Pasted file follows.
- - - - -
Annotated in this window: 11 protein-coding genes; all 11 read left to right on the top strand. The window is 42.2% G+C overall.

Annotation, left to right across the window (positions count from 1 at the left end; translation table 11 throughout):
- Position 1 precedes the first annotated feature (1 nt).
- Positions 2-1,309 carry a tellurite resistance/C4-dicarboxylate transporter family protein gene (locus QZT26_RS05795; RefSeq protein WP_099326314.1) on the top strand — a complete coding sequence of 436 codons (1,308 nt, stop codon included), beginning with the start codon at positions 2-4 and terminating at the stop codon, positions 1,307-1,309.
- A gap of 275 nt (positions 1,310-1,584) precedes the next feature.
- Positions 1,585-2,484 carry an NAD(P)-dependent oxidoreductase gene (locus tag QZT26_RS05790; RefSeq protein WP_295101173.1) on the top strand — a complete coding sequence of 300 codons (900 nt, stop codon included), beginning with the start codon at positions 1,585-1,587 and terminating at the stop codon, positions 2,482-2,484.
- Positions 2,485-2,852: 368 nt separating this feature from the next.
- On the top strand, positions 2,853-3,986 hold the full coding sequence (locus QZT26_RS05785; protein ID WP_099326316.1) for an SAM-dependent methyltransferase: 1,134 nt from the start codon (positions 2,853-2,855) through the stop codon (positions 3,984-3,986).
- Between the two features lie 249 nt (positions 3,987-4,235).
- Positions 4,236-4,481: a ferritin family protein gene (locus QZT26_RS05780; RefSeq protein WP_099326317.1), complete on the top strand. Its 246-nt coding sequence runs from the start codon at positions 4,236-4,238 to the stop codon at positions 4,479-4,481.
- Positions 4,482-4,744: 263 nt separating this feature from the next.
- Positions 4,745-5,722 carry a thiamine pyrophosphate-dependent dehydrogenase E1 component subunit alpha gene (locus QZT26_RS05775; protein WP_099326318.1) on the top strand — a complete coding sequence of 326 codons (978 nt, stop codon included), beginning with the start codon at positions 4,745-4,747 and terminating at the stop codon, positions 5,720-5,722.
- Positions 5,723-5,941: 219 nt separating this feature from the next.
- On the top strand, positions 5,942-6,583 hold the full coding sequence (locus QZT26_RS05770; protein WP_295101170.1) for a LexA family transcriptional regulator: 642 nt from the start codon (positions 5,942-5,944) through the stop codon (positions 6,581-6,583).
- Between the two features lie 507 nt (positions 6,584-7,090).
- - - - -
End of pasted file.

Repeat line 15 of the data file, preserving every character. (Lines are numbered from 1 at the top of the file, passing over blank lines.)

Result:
- Between the two features lie 507 nt (positions 6,584-7,090).